DreamHost DNS overview


DNS, or Domain Name System, provides various records that are looked up and used to make the Internet work. More specifically, it's a system that translates your domain name into an IP address. Your site will have a variety of DNS records for the multiple services it uses. The details in this article provide information regarding some of the records that are applied to your domain at DreamHost.

DNS Flag Day

Feb 1st 2019 is DNS Flag day which you can read about it here:

Please note that your DreamHost DNS settings will continue to function normally after this date. No further adjustments or configurations are necessary.

DreamHost DNS

Viewing your DNS records

You can review all of the DNS records that are set up for any site you host at DreamHost on the Manage Domains page. Under the domain name, click on the 'DNS' link:

The details for each column consist of the DNS record set up for your domain:

Record Type Value
  • Shows the service for this record.
  • For example, if you have a record for the ‘www’ service, the ‘www’ name will be listed under this column.
  • Shows the record type.
  • For the ‘www’ hosting service, you will see ‘A’ here as it would be set up as an ‘A’ record for that service.
  • Shows the value for that record. You will see a different value here depending on the type of record that’s set up
  • For the ‘www’ record, this column will show an IP address to point the ‘www’ record to so that it’s hosted with DreamHost.

This information is very handy if your domain points to non-DreamHost nameservers and you need to configure any or all of these records manually to point to DreamHost services.

If you are using DreamHost hosting services (including parking or a redirect of the site), and your domain is registered with DreamHost, you should use these name servers:

  • ns1.dreamhost.com
  • ns2.dreamhost.com
  • ns3.dreamhost.com

As long as the nameservers are pointing to DreamHost, the records on your domain’s DNS page will be applied to your domain.

Using a domain managed by a third-party registrar

If you want to use domain name that is registered at a third party registrar, you need to update your DNS records to point to DreamHost. You must update the DNS records at your third party registrar (the place where you purchased the domain registration).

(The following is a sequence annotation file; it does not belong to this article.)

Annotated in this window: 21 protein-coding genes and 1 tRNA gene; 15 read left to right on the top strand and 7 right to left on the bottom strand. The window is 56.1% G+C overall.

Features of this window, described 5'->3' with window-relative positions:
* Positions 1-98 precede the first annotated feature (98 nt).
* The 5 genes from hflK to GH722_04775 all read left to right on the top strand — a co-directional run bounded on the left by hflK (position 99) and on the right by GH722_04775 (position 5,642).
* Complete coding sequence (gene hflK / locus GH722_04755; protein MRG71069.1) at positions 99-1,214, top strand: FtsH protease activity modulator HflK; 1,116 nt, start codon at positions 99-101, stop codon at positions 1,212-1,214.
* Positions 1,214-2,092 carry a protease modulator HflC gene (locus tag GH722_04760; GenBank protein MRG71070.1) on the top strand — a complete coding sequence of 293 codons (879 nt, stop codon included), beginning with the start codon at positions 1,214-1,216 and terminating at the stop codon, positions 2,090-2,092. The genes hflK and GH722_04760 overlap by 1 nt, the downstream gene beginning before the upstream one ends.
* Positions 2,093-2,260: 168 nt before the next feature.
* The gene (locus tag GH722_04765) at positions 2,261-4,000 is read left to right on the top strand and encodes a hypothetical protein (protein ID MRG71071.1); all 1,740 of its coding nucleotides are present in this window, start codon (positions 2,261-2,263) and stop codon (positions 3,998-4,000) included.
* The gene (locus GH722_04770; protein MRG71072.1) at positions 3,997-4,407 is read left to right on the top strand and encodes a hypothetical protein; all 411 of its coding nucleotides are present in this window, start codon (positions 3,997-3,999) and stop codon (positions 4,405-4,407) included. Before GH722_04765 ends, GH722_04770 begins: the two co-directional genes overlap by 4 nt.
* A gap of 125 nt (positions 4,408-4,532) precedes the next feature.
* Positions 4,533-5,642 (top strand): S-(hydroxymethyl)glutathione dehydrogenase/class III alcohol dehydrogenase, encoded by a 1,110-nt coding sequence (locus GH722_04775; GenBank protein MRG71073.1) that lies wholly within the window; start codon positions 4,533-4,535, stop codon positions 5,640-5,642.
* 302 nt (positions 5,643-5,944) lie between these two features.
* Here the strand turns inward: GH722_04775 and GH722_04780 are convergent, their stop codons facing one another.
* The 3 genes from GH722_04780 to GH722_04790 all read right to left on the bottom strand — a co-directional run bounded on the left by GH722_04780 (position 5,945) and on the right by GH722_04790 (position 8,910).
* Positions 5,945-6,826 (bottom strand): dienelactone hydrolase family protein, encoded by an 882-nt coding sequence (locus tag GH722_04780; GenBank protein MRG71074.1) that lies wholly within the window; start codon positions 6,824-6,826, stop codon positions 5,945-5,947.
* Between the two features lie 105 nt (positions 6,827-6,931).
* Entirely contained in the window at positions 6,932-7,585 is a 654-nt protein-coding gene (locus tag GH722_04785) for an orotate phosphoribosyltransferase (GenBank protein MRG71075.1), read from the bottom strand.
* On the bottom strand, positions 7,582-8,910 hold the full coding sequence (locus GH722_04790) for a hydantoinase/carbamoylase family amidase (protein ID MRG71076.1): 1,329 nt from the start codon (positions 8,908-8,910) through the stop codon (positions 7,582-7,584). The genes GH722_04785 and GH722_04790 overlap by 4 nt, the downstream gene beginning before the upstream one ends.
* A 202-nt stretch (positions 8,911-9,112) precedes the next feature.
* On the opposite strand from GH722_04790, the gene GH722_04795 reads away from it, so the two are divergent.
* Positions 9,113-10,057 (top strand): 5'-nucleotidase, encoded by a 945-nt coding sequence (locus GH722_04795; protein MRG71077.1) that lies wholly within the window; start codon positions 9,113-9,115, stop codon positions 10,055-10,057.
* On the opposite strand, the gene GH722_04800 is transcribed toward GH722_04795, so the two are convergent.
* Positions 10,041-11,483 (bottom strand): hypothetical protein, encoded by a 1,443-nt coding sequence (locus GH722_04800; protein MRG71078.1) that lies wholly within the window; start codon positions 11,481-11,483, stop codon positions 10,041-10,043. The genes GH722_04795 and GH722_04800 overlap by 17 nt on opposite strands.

Once updated, you can use the domain with any DreamHost hosting services. Visit the following article for instructions on how to do this at your specific registrar:

At your third party registrar, update your nameservers to the DreamHost namservers shown below:

  • ns1.dreamhost.com
  • ns2.dreamhost.com
  • ns3.dreamhost.com

When updating your nameservers at your registrar, you should only have to add the nameserver URL, not the IP. The IPs are listed above just in case your registrar asks for them.

This modification takes about 3–72 hours to propagate across the Internet, after which your new nameservers will direct visitors to your account with DreamHost.

You can track the progress of your DNS update here.

Customizing DNS records

Additionally, you can have your domain’s nameservers pointing to DreamHost, but point your domain’s A records to another web host so that the site is being hosted elsewhere. You can also create custom DNS entries on the ‘DNS’ page for your domain.

View the following article for more information on Custom DNS instructions:

Non-editable DNS records

You’ll notice that there are numerous non-editable DNS records on your domain’s DNS page.

If you need to modify the A record, "www", or "ftp" records for your domain, you will need to remove the web hosting from that domain. This is done by setting the domain to 'DNS Only'. View the following article for instructions on how to do this:

If you do not remove your hosting when adding your custom A records, a DNS conflict will occur as the domain will then point to two locations and will not respond properly.

  • When you remove the web hosting, it will take some time before the change is reflected in the DNS records.
  • You can force the refresh on your domain's edit page, but you can do so once every 12 hours.
  • A typical DNS change will take up to 6 hours to resolve. Changes to the nameservers, however, will take longer. This will often resolve within 3 to 72 hours.

MX records

For information on MX records at DreamHost, view the following article:

See also

Below are some helpful links to outside sources that provide you with further details on various topics discussed on this page. The ‘Tool for looking up DNS records’ page is especially helpful in looking up your domain’s DNS records.



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Article last updated PST.